Startup Raises $23m for Flesh-eating Bacteria Drug

The proceeds will be used for a late-stage clinical study for treating what is commonly known as 'flesh-eating bacteria' and other severe infections.

Atox Bio, a biotech startup that traces its origins to Hebrew University, said yesterday it has raised $23 million from an investment group led by SR One, the venture capital arm of the British drug company GlaxoSmithKline.

Lundbeckfond Ventures of the Danish pharmaceutical company Lundbeck and the venture capital fund OrbiMed Israel also invested.

The proceeds will be used for a late-stage clinical study of Atox Bio’s AB103 for treating what researchers call necrotizing soft tissue infections but is commonly known as the “flesh-eating bacteria” and other severe infections.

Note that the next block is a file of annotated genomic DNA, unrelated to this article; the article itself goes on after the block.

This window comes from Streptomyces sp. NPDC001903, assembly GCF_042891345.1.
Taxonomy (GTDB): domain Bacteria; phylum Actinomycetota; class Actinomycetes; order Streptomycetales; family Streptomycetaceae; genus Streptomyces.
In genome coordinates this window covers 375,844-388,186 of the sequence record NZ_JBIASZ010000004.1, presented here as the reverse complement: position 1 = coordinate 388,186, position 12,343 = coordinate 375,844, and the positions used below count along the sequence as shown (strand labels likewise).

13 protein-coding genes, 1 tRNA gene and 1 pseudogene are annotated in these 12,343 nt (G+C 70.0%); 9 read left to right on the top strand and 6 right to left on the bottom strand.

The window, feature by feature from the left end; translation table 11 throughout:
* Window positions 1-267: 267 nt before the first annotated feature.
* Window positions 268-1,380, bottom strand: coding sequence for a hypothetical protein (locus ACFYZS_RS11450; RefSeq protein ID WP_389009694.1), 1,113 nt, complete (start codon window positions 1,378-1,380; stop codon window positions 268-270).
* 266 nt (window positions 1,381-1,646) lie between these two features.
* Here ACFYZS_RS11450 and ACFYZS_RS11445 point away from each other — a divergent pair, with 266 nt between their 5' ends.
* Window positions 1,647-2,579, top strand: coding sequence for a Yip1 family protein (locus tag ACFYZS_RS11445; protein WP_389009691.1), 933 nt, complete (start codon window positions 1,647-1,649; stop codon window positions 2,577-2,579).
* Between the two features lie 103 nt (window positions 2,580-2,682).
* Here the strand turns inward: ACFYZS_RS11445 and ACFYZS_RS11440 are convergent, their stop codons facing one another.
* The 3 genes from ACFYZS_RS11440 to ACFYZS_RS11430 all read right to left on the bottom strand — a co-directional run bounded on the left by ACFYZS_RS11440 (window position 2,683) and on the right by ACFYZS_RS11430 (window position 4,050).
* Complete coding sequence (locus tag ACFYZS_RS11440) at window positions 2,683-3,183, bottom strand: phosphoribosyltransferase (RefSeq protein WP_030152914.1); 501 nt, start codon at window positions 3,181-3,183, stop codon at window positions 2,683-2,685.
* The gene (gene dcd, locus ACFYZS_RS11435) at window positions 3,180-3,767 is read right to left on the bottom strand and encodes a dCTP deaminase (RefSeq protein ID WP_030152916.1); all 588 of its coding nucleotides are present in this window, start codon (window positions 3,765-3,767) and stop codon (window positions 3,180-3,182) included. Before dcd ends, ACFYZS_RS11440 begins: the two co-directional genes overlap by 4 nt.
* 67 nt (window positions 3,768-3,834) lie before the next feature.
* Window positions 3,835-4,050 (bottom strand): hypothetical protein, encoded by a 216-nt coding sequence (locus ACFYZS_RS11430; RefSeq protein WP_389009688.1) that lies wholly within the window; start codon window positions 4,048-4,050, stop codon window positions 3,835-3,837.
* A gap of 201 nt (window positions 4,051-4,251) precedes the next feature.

AB103, an immunomodulator licensed from Yissum, the university’s technology transfer company, is a peptide that offers a unique approach to the treatment of infectious diseases.

AB103, the first product specifically developed for NSTI, has received orphan drug status from the U.S. Food and Drug Administration.

Atox Bio was founded by two Hebrew University researchers, Raymond Kaempfer, who is now the company’s chief scientist, and Gila Arad. Until today, it had raised $20 million – $8 million from investors and $12 million from the U.S. government and army.